99 1500 Goldwing coolant leak - Honda Goldwing Forums
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post #1 of 16 (permalink) Old 03-13-2019, 09:36 PM Thread Starter
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99 1500 Goldwing coolant leak

My 99 1500 Goldwing has a coolant leak. (Sweet smelling mist) When I had the front tire replaced last fall at the Honda shop, the mechanic thought it was the intake manifold gaskets leaking, but didn't get into it enough to be sure. Taking it back tomorrow for a further teardown to determine where the leak is coming from. If it is the intake manifold gaskets, possibly over $1,200 to replace. As an alternative, wondering what type of antifreeze stop leak to try? Someone recommended antifreeze stop leak aluminium! Didn't know if motorcycle aluminium engine requires special stop leak fluid! Looking for recommendations if that's the route I take.
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post #2 of 16 (permalink) Old 03-14-2019, 05:26 AM
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Welcome to the GWOF from PA.

As a mechanical person and someone who does their own maintenance, I would not use a stop leak unless absolutely necessary. Sometimes it's a very simple thing, like either a radiator cap, or the coolant reservoir.

Not telling you that you are wrong to do so, but just offering an opinion. If it is an intake manifold, it will be a lot of teardown which is why it will be costly, but if you are mechanical it is not a hard task.
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post #3 of 16 (permalink) Old 03-14-2019, 05:40 AM
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It might be a good idea to have a pressure test first before taking it apart. It seems to me if it is the intake manifold, the bike would steam out of the exhaust. It might be as simple as a hose clamp that needs tightening.
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post #4 of 16 (permalink) Old 03-14-2019, 08:33 AM
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The clamps on the the large radiator hose have been know to need tightening after the bike ages. The hose will weep a bit.

Honda used to put a clear tape on the hose connection that would dry and crack with age that caused a weep on those connections, On my 93 I removed the hose and cleaned the tape off.
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post #5 of 16 (permalink) Old 03-14-2019, 09:02 AM
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There are also sometimes burrs on teh fittings that weep as they age. A simple bit of sanding down will fix that. Once you locate the problem of course.

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post #6 of 16 (permalink) Old 03-14-2019, 10:41 AM
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Hey Kenny - I agree with the other members in recommending that you not try "stop leak" to solve the coolant loss. Your problem could very easily be only a loose clamp or hose down under the front cowling somewhere. There are lots of carburetor heating and engine cooling connections to check.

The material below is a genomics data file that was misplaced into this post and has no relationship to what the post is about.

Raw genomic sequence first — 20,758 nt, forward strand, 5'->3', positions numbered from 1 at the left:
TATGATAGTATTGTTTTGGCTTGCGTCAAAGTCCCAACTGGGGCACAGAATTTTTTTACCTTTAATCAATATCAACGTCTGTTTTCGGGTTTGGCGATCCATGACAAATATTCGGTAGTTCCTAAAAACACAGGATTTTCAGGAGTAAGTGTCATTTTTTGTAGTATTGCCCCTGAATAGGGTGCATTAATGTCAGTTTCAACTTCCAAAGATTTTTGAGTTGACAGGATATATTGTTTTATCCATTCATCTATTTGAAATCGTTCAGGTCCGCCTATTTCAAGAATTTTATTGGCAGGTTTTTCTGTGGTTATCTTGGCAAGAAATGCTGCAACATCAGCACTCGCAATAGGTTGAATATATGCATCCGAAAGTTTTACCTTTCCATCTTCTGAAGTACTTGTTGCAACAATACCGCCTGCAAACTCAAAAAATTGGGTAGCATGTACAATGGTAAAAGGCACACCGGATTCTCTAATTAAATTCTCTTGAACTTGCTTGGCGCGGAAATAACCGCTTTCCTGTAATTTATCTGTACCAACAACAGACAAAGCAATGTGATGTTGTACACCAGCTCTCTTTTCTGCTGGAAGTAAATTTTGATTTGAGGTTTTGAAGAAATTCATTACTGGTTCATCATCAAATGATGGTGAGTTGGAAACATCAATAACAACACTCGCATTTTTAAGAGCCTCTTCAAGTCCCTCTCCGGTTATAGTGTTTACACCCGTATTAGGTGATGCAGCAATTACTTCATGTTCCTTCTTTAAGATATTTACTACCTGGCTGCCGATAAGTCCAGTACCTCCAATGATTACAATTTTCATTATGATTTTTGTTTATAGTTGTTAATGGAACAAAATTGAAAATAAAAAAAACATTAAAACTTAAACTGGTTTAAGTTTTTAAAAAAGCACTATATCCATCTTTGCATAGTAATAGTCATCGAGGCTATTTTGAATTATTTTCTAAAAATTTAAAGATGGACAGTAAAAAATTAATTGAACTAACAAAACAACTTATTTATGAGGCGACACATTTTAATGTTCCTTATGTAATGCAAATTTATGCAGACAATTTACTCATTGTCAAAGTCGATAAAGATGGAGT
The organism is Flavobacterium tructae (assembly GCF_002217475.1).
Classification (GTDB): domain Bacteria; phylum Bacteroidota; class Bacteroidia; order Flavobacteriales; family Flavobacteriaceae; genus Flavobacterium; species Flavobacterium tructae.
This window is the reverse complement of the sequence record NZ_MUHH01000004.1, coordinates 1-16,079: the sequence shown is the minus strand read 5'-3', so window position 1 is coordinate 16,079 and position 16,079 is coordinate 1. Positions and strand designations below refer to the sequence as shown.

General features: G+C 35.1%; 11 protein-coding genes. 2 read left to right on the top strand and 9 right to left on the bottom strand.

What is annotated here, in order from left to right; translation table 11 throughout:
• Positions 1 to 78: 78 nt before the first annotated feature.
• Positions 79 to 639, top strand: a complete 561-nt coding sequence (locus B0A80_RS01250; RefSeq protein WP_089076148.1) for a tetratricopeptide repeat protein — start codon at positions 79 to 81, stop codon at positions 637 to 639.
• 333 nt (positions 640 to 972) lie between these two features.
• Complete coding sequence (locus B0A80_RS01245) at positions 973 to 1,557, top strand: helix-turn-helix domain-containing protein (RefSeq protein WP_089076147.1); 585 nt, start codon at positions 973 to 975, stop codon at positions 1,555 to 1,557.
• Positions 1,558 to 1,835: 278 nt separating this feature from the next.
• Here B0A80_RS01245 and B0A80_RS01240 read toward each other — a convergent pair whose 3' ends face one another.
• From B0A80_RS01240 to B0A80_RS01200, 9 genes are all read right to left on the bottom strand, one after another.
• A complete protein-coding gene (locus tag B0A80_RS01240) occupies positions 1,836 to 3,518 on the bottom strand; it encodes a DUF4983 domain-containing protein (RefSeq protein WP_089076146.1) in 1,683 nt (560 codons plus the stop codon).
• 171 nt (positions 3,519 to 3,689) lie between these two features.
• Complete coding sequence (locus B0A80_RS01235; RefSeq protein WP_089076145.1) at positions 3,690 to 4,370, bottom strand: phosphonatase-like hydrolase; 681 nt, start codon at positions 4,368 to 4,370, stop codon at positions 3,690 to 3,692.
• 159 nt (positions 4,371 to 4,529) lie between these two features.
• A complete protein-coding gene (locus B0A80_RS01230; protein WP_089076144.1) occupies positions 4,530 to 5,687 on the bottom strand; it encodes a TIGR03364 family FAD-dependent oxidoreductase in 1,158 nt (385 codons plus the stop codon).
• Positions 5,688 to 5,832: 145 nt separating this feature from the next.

A "stop leak' product is most often used as a temporary solution in an emergency attempt to get you home. Although - As a kid I routinely added a can of STP and Radiator Stop Leak to my old "Beat-Um-Up Work Truck" that used almost as much water and oil as gas.

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post #7 of 16 (permalink) Old 03-14-2019, 11:30 AM Thread Starter
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Thanks for your replies. I"ll see what the mechanic finds. I live in Alaska, and don't have a place to work on the bike myself, (still too cold and wet to work outside), and, I am not very mechanically inclined. I can do the simple maintenance, (changing air filters, etc.,) but if it's the intake manifold gaskets, a little more than I could probably do. Will advise once I find out.
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post #8 of 16 (permalink) Old 03-14-2019, 01:50 PM
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Another little trick I found works. When the wing is stored in a COLD location, I put one of those old Mechanic trouble lights with a 60 watts bulb in it under the engine and leave it turned on 24/7 tall winter long. It doesn't keep the engine toasty warm but it helps reduce the effect on the cold on the engine. My old 93 would drip during the winter then i heard about the light under the engine, no more drips. I now do that on my 99.

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post #9 of 16 (permalink) Old 03-14-2019, 04:10 PM
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I've always wondered how the stop-leak products can tell the difference between a tiny water passage that is supposed to be there and one that isn't supposed to be there?

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post #10 of 16 (permalink) Old 03-14-2019, 05:49 PM Thread Starter
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Update: The Honda mechanic found moisture around the water pump. He says he could not check the weep hole because it's' facing against a metal shield, and he won't be able to see it until he actually takes it out. He said he couldn't see any other place it was leaking. He also said there were small metal flakes in the antifreeze, which, along with the moisture, is the reason he wants to replace the water pump.

He also said the antifreeze in the bike was green. The Honda antifreeze is blue. The last radiator flush was done at the same shop, but a different person who is no longer working there. The current mechanic asked if I had put automotive antifreeze in it, but I assured him I did not, as I bought 2 extra Honda approved quarts from them.

A new water pump has been ordered. Will take about a week to get here. I will update once it's installed!
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